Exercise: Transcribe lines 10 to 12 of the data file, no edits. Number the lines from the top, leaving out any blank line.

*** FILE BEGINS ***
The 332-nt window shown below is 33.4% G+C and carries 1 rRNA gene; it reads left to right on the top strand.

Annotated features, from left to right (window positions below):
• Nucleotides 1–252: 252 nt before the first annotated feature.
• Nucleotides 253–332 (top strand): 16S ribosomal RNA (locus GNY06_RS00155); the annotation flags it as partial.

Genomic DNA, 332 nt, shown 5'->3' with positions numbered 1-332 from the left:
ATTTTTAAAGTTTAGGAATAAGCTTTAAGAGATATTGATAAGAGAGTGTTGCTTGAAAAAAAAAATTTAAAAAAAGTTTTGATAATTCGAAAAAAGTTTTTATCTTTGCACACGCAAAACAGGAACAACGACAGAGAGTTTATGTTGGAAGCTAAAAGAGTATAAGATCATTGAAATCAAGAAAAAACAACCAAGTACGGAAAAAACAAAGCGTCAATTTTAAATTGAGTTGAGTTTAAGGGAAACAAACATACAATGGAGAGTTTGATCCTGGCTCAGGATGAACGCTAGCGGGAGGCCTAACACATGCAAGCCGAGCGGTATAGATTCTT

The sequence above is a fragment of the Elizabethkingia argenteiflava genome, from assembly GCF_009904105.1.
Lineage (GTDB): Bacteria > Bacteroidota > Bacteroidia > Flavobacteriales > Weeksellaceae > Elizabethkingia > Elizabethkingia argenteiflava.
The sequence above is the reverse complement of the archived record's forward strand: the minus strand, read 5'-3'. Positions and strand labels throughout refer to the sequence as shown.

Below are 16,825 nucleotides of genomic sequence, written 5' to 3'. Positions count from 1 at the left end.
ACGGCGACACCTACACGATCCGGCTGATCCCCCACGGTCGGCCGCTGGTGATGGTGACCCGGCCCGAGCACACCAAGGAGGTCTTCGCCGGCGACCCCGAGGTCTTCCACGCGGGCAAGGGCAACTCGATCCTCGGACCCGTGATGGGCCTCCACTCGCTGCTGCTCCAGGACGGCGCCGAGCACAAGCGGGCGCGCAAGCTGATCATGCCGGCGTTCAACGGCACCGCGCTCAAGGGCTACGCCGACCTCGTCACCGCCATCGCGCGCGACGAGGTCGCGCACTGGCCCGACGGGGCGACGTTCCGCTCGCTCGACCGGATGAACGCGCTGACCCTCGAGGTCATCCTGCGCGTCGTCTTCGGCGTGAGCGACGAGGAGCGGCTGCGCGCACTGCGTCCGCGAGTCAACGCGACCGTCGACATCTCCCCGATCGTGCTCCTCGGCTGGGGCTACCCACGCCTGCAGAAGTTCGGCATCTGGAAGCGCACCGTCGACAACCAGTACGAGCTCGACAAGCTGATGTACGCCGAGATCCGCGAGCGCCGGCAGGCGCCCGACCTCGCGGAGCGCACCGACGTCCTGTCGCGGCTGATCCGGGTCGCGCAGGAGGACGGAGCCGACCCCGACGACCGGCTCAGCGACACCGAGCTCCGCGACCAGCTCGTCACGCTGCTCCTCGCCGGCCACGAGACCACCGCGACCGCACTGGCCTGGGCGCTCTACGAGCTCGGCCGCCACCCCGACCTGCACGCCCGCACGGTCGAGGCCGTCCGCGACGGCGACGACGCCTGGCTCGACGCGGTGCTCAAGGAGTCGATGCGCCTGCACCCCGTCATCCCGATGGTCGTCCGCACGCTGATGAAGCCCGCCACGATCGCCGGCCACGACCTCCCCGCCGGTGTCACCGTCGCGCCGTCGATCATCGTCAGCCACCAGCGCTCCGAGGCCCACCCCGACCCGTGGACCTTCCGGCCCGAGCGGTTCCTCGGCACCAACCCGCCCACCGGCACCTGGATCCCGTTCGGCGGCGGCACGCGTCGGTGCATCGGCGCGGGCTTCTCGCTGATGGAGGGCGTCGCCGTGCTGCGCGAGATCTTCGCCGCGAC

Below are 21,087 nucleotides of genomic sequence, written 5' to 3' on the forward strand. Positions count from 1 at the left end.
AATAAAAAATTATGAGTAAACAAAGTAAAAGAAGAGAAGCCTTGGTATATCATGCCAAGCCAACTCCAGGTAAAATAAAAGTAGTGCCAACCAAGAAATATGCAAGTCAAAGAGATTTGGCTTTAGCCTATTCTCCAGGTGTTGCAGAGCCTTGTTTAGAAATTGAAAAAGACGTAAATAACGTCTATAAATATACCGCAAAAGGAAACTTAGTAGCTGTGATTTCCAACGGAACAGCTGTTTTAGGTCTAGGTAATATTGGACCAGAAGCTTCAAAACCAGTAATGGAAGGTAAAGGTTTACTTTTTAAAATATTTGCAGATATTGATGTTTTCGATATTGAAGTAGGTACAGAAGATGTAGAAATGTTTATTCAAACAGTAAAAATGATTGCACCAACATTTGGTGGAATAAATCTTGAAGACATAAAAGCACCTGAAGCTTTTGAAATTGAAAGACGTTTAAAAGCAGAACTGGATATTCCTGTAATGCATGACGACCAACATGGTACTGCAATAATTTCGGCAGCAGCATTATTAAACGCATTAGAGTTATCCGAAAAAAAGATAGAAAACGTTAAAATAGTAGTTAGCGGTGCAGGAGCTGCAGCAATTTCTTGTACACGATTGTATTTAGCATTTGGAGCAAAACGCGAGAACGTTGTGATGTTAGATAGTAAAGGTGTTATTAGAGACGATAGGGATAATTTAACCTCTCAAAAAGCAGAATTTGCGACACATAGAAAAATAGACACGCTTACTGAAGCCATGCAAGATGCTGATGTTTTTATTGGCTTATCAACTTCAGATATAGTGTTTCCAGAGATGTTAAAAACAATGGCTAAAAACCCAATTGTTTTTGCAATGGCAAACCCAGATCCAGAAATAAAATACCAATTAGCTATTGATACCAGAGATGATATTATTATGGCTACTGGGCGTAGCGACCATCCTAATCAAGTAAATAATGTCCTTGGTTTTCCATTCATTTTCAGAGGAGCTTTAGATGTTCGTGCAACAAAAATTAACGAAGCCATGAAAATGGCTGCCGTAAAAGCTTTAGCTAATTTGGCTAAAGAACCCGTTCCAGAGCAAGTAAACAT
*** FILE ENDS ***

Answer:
Below are 16,825 nucleotides of genomic sequence, written 5' to 3'. Positions count from 1 at the left end.
ACGGCGACACCTACACGATCCGGCTGATCCCCCACGGTCGGCCGCTGGTGATGGTGACCCGGCCCGAGCACACCAAGGAGGTCTTCGCCGGCGACCCCGAGGTCTTCCACGCGGGCAAGGGCAACTCGATCCTCGGACCCGTGATGGGCCTCCACTCGCTGCTGCTCCAGGACGGCGCCGAGCACAAGCGGGCGCGCAAGCTGATCATGCCGGCGTTCAACGGCACCGCGCTCAAGGGCTACGCCGACCTCGTCACCGCCATCGCGCGCGACGAGGTCGCGCACTGGCCCGACGGGGCGACGTTCCGCTCGCTCGACCGGATGAACGCGCTGACCCTCGAGGTCATCCTGCGCGTCGTCTTCGGCGTGAGCGACGAGGAGCGGCTGCGCGCACTGCGTCCGCGAGTCAACGCGACCGTCGACATCTCCCCGATCGTGCTCCTCGGCTGGGGCTACCCACGCCTGCAGAAGTTCGGCATCTGGAAGCGCACCGTCGACAACCAGTACGAGCTCGACAAGCTGATGTACGCCGAGATCCGCGAGCGCCGGCAGGCGCCCGACCTCGCGGAGCGCACCGACGTCCTGTCGCGGCTGATCCGGGTCGCGCAGGAGGACGGAGCCGACCCCGACGACCGGCTCAGCGACACCGAGCTCCGCGACCAGCTCGTCACGCTGCTCCTCGCCGGCCACGAGACCACCGCGACCGCACTGGCCTGGGCGCTCTACGAGCTCGGCCGCCACCCCGACCTGCACGCCCGCACGGTCGAGGCCGTCCGCGACGGCGACGACGCCTGGCTCGACGCGGTGCTCAAGGAGTCGATGCGCCTGCACCCCGTCATCCCGATGGTCGTCCGCACGCTGATGAAGCCCGCCACGATCGCCGGCCACGACCTCCCCGCCGGTGTCACCGTCGCGCCGTCGATCATCGTCAGCCACCAGCGCTCCGAGGCCCACCCCGACCCGTGGACCTTCCGGCCCGAGCGGTTCCTCGGCACCAACCCGCCCACCGGCACCTGGATCCCGTTCGGCGGCGGCACGCGTCGGTGCATCGGCGCGGGCTTCTCGCTGATGGAGGGCGTCGCCGTGCTGCGCGAGATCTTCGCCGCGAC

Below are 21,087 nucleotides of genomic sequence, written 5' to 3' on the forward strand. Positions count from 1 at the left end.